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Healthcare 101: Millennials' Guide to Healthcare and Benefits

If you’re a recent graduate, you may have also just landed your first job — congratulations! Once you have that, it may seem like the hard choices are over (at least for a little while). However, accepting a job comes with a slew of options for health insurance, retirement contributions and other employee benefits. If you don’t have much experience with health insurance, it can be confusing to find the option that is right for you. Millennial decision-makers can use the following guide to healthcare to make an informed choice.

Definitions and Terms

Understanding the basic terminology helps you properly compare the costs and benefits associated with different policies. Some common terms include:

Premium: The premium is the amount that must be paid for your health insurance plan. Employers may often pay a portion of this premium, but the rest is typically deducted from your paycheck.

Deductible: The deductible is the amount that you must pay out-of-pocket before your health insurance benefits kick in. For example, if you have a $1,000 deductible, you are responsible for paying the first $1,000 of healthcare costs each year. After that, your insurance company covers the cost of eligible healthcare expenses.

Copayment: Some insurance policies require you to pay a copayment (this can vary greatly depending on the provider and policy, but may be in the range of $20 to $40) when you visit a medical professional. You pay this money up front when you receive healthcare services.

Coinsurance: Other insurance policies require that you pay coinsurance. Coinsurance means that you pay a percentage of the bill (perhaps 10% or 20%), in addition to any deductible amount. For example, if your insurance plan has a 10 percent deductible, you would have to pay $20 of a $200 bill for healthcare services.

Things to Know Before Choosing a Health Insurance Plan

There are a lot of variables to consider when choosing a health insurance plan. The first thing to think about is the interplay between your monthly premiums and the deductible. In general, a higher deductible means that you will have lower premiums. This is because you agree to pay more money out-of-pocket if you use healthcare services. To decide what deductible amount is best, consider the amount of money you could afford to pay in the event of a catastrophic event. Lowering your premiums by raising the deductible may seem like an attractive way to save money, but it can also leave you facing a large bill in the case of an emergency.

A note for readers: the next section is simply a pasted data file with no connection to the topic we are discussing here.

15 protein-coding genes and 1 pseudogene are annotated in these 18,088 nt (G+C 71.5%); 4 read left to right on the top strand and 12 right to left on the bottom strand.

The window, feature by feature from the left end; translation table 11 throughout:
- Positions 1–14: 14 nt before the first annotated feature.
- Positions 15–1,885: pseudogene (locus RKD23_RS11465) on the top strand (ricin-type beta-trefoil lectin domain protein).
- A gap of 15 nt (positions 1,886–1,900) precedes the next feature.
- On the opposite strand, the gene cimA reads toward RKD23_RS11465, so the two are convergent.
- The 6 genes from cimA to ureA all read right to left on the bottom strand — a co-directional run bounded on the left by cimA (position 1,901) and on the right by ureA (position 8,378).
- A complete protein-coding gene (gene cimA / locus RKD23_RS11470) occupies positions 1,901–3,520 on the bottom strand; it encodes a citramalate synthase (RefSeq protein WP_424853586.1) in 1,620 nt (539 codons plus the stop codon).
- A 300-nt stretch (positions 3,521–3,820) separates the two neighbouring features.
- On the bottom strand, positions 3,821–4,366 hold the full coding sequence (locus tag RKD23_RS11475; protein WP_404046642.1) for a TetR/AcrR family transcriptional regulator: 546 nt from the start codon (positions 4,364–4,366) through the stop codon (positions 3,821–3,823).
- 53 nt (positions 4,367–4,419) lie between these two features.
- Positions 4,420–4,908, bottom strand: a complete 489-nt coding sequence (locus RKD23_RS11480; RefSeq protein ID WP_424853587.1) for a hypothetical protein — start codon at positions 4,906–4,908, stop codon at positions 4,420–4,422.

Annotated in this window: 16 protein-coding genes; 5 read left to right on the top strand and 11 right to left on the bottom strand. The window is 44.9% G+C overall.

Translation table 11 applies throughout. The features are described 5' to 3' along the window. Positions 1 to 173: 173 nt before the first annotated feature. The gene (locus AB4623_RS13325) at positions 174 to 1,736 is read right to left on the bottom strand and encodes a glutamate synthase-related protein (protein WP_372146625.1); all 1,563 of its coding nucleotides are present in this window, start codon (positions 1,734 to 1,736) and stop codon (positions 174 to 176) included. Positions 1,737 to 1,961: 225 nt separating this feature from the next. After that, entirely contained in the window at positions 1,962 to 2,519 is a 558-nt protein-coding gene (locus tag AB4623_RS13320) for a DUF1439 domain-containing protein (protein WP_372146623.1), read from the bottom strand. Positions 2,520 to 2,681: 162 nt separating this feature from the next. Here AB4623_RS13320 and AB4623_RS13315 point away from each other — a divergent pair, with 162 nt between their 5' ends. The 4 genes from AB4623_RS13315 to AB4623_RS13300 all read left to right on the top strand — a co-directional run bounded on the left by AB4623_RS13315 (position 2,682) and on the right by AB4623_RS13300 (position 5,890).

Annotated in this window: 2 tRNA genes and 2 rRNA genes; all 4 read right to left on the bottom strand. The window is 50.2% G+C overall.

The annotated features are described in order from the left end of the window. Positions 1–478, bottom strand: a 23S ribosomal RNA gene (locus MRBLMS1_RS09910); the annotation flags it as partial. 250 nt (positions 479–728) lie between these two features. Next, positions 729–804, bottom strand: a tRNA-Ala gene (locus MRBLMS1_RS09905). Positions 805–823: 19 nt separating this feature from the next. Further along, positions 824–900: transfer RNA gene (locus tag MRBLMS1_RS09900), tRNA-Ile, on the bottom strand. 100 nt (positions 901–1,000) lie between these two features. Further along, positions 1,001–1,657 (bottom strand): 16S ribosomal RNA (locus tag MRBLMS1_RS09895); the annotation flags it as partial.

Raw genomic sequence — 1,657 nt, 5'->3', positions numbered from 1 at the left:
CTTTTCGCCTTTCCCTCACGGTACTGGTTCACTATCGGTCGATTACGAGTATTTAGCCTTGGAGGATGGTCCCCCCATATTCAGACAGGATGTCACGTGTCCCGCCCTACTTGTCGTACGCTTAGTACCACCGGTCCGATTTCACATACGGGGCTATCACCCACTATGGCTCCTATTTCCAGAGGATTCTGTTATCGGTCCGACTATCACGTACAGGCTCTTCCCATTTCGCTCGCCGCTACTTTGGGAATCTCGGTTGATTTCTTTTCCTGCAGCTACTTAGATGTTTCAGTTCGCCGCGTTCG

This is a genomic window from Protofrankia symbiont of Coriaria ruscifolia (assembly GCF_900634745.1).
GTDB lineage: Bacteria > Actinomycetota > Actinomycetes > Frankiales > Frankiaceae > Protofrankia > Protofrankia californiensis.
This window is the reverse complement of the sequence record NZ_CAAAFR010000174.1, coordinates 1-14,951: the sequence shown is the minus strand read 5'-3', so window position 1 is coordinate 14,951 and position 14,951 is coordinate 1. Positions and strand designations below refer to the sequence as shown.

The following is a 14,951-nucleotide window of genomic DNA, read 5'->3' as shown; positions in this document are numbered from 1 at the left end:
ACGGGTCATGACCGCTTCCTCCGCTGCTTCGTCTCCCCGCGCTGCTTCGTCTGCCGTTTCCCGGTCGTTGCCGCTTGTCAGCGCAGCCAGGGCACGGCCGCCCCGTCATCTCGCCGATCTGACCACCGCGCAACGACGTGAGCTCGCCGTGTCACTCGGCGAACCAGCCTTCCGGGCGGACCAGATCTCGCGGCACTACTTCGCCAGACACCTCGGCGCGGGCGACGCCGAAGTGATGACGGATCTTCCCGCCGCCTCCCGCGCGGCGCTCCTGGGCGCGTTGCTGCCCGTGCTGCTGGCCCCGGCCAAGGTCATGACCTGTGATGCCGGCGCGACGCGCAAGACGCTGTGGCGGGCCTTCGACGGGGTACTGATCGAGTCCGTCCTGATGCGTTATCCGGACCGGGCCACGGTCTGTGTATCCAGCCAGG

It is also smart to consider what doctors are “in network” for a given policy. Most insurance providers work with a network of providers who are covered by their plan. This allows them to negotiate lower rates, reducing overall costs. In some cases, you can visit an out-of-network healthcare provider, but it will probably cost you more than visiting an in-network provider. Ask questions about in-network versus out-of-network costs to ensure your preferred provider is covered.

Finally, ask how a potential plan covers prescription medications. Most insurance providers divide medications into different drug tiers. Choosing a lower tier of drug (often generics) typically saves you money compared to the highest drug tier.

The good news is that CareSpot accepts most insurance plans! So if you happen to get sick at your new job, rest assured you can get same-day treatment at one of our convenient locations.